News and Headlines


Governor DeWine Cuts Ribbon on New Central Ohio Behavioral Healthcare Facility

Ohio Governor Mike DeWine and Ohio Department of Mental Health and Addiction Services (OhioMHAS) Director LeeAnne Cornyn hosted a ribbon-cutting ceremony on Wednesday to unveil the all-new Central Ohio Behavioral Healthcare (COBH) hospital in Columbus.

“As we prepare to open the doors to this new hospital, we are also opening the doors to a new era for Ohio’s mental healthcare system,” said Governor DeWine. “This world-class facility offers the space and resources necessary to provide more patient-friendly treatment strategies for individuals facing serious mental health challenges. We believe this new hospital will open more pathways to recovery and enhance our ability to transform lives.”

COBH will replace the Twin Valley Behavioral Healthcare (TVBH) Kosar building next door as the State’s regional psychiatric hospital serving central Ohio. TVBH opened in 1977.

The new COBH hospital contains 208 beds – 30 more than its predecessor. On top of increased patient capacity, the new facility has been designed to meet the needs of today’s behavioral healthcare environment by offering significantly more space.

At over 270,000 square feet, COBH offers nearly 100,000 square feet of additional space. The new hospital includes eight patient units, each with its own intensive care suite. The facility also includes enhanced exercise and relaxation options for patients, featuring three secured courtyards with amenities such as a walking path, shelter, and basketball court.

COBH also contains an indoor gymnasium, a social learning center for patients, art rooms, a meditation room and chapel, and a courtroom area for patients receiving court-mandated treatment.

“With all of these options available to patients to enhance their treatment experience, the new Central Ohio Behavioral Healthcare facility will continue to solidify Ohio’s reputation as a trailblazer and national leader in the behavioral healthcare field, said OhioMHAS Director LeeAnne Cornyn. “Under Governor DeWine’s leadership, the well-being of all citizens – especially those impacted by mental illness and substance use disorders – is a top priority. This modern facility represents the best of current patient care philosophies and truly showcases that our hospitals are the ‘Heart of Hope’ for the patients and families we serve.”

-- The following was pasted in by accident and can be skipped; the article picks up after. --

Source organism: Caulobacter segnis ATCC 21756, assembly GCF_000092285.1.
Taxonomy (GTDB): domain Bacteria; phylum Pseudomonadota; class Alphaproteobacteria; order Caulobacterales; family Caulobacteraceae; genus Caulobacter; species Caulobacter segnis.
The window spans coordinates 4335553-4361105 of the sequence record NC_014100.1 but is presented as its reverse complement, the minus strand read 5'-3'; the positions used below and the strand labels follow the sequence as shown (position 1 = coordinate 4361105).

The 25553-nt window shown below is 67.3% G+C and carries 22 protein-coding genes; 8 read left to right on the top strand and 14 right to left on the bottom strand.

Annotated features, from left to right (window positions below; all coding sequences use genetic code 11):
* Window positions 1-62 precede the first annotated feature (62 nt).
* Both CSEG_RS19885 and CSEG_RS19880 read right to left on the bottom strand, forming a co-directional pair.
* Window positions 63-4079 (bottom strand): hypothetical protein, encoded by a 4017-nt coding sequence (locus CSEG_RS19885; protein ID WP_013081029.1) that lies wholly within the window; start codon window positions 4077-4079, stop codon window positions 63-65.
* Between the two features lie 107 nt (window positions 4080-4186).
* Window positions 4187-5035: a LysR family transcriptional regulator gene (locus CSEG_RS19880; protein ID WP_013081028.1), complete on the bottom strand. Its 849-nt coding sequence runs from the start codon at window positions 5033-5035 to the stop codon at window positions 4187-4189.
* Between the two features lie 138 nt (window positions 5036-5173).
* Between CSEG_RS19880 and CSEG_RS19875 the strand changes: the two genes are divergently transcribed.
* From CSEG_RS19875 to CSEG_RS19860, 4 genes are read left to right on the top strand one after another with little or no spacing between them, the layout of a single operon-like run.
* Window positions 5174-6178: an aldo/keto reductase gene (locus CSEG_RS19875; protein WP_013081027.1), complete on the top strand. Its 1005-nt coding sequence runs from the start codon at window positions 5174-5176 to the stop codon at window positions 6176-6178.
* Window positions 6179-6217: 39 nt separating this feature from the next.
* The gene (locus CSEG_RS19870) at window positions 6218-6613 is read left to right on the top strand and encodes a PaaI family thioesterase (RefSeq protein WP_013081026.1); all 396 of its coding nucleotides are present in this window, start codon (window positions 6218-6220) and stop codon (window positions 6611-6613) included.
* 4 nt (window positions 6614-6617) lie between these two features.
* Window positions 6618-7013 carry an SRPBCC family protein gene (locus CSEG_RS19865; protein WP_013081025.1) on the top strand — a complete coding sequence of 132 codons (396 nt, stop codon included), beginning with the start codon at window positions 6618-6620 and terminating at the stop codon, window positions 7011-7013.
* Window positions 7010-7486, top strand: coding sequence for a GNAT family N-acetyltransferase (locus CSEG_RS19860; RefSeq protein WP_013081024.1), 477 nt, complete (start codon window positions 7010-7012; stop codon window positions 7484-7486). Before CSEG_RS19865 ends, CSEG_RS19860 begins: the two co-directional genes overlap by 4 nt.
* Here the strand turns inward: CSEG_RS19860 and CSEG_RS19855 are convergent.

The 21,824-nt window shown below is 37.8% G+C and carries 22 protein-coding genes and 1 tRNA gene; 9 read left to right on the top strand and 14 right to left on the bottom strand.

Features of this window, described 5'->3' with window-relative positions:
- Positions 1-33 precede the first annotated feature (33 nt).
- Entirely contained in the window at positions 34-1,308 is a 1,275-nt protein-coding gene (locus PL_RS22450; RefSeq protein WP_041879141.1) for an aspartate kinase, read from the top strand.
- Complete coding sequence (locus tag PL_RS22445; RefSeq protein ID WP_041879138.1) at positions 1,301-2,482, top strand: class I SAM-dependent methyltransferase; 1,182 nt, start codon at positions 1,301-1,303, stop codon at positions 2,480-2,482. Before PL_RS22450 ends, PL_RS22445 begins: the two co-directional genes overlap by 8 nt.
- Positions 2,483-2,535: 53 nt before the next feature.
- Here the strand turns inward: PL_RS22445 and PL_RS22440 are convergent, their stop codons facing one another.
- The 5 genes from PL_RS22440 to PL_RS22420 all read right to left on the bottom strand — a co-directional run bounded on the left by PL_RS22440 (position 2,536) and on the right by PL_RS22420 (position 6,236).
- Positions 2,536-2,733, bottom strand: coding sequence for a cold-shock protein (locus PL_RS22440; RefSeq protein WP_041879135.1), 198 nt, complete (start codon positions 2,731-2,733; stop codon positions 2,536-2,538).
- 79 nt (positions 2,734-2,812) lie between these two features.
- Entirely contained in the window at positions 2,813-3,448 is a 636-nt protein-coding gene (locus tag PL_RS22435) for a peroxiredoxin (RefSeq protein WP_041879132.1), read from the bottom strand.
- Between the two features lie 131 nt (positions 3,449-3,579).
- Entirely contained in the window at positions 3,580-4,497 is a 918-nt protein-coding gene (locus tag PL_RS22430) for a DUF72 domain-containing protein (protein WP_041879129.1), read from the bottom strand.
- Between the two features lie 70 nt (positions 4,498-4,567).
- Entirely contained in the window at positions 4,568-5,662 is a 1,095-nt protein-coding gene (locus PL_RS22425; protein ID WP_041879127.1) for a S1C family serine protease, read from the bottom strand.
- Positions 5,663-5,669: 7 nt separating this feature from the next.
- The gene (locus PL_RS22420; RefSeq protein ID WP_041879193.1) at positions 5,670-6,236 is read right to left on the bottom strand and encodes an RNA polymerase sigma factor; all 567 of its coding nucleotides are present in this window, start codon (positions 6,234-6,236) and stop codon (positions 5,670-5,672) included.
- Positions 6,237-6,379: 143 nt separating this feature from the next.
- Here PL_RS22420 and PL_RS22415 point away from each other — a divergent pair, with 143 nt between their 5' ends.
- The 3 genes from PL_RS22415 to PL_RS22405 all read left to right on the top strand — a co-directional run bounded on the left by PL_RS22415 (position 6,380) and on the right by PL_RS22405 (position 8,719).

The new facility also offers increased privacy for patients. At the new COBH, 85 percent of patient rooms will be single occupancy, which is often preferred by patients and their families. At the outgoing TVBH Kosar building, all of the patient rooms had multiple beds. Staff and patients will begin moving into COBH in June. Once the move is complete, TVBH’s Kosar building will be demolished and replaced with green space.

Click HERE to view more ribbon cutting photos and HERE to see more photos of the hospital interior.

Read the Governor's Full Media Release Here!


NOW OPEN - Substance Use Disorder Treatment and Recovery (STAR) Loan Repayment Program

The Health Resource Services Administration (HRSA) is please to announce the availability of the Substance Use Disorder Treatment and Recovery Loan Repayment Program (STAR-LRP), where eligible providers who provide direct clinical or support services to individuals experiencing a substance use disorder are eligible to receive up to $250,000 in student loan repayment. The Deadline to apply is June 27th, 2024, at 7:30pm E.T.

Eligible applicants must fulfill a service commitment of 6 years working full time at a STAR LRP-approved substance use disorder (SUD) treatment facility that involves direct patient care either in a:

  • County/municipality where the average drug overdose death rate exceeds the most current national average overdose death rate per 100,000 people, as reported by the CDC, or
  • Mental Health Professional Shortage Area (MHPSA).
    • **Participants will not receive credit for any employment at a STAR-LRP approved facility prior to the effective date of their STAR-LRP contract, which is the same as the application closing date, June 27th, 2024.**